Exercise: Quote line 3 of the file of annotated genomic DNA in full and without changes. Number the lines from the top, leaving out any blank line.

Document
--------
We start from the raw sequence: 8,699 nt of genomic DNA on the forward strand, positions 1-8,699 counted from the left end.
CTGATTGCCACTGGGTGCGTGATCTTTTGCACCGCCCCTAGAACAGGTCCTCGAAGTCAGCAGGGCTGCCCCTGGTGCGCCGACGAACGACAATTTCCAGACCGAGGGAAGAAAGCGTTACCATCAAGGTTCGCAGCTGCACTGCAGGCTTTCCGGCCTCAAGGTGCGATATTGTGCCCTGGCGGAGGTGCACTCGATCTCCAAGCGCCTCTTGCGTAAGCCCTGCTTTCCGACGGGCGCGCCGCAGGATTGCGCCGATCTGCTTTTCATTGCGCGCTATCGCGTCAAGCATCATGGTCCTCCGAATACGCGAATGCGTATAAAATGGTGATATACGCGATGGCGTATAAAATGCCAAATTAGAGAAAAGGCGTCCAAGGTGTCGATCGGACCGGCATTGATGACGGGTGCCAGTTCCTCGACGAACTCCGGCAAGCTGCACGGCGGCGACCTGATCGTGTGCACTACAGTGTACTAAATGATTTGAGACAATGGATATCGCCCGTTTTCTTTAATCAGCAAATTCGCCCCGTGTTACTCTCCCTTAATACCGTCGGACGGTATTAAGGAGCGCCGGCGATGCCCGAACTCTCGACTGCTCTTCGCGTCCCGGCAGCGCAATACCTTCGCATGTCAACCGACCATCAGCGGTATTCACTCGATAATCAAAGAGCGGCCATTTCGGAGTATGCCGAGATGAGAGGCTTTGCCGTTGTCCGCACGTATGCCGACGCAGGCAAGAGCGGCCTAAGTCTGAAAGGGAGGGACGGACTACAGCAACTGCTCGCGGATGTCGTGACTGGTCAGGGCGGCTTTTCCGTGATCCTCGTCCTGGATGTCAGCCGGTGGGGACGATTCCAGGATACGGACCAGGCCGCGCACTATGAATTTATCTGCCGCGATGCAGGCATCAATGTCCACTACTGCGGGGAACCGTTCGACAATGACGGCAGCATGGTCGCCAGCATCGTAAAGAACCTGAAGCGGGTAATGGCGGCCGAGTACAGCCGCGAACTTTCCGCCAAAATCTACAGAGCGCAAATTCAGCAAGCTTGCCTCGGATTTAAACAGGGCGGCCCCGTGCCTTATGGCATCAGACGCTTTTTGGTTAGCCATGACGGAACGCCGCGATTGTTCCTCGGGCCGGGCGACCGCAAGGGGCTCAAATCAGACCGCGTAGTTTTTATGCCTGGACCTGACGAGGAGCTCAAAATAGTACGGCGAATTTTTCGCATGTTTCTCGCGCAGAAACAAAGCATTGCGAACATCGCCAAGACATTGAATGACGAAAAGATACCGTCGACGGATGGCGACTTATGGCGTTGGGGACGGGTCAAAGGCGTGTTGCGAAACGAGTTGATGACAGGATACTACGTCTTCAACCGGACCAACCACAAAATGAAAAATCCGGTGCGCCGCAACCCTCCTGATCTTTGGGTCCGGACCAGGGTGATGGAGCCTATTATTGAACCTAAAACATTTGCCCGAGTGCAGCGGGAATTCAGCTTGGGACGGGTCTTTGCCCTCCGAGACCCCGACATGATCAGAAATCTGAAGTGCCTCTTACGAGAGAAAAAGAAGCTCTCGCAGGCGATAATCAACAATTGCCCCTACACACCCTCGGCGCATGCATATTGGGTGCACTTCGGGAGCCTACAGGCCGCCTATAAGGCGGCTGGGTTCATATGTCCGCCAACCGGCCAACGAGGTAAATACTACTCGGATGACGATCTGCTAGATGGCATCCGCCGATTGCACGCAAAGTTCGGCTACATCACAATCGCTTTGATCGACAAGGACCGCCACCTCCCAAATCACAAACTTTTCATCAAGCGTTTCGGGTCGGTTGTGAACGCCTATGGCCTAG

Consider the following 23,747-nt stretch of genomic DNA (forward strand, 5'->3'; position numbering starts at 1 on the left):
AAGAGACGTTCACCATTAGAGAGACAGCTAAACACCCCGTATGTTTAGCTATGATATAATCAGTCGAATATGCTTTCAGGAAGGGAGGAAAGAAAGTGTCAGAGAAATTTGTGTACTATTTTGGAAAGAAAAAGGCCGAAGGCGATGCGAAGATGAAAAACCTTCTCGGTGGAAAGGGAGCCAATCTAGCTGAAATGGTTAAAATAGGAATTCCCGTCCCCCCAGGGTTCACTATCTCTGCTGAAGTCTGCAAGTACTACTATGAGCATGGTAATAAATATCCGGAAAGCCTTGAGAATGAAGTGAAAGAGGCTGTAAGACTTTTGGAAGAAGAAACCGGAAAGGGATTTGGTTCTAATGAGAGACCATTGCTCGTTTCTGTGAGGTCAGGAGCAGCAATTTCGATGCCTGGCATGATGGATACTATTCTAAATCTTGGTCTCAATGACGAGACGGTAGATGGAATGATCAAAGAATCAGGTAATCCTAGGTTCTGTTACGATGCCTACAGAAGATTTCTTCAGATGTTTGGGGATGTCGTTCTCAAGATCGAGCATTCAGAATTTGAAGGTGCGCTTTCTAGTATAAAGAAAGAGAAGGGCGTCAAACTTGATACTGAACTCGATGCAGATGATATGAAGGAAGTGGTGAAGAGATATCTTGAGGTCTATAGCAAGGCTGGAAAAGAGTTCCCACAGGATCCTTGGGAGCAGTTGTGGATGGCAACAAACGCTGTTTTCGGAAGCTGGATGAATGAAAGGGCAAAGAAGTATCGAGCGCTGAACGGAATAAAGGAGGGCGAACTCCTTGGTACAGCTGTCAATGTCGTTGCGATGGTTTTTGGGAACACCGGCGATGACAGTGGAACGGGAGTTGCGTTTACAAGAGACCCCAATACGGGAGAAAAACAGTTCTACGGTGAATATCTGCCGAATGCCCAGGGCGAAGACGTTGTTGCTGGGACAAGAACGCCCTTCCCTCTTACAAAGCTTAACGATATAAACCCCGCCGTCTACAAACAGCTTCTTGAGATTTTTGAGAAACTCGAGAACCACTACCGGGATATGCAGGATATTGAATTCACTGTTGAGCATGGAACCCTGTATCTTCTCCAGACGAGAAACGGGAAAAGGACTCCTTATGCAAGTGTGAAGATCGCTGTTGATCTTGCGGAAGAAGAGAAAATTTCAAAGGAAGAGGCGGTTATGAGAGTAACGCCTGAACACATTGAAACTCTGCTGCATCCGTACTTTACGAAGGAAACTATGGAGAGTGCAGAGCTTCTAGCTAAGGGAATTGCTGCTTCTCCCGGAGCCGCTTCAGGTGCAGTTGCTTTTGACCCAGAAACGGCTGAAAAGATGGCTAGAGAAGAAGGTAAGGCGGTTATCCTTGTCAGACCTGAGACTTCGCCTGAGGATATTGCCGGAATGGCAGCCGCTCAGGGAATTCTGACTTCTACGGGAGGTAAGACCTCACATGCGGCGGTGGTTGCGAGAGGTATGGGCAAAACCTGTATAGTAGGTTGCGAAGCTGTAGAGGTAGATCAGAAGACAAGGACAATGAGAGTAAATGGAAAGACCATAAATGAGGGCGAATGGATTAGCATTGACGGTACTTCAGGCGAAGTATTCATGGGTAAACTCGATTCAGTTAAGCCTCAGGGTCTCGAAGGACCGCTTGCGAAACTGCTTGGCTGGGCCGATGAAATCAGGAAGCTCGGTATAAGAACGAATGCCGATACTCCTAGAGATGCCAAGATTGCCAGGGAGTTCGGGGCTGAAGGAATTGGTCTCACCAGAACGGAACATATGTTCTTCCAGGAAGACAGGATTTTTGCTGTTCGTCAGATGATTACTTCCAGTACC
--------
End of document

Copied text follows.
Consider the following 23,747-nt stretch of genomic DNA (forward strand, 5'->3'; position numbering starts at 1 on the left):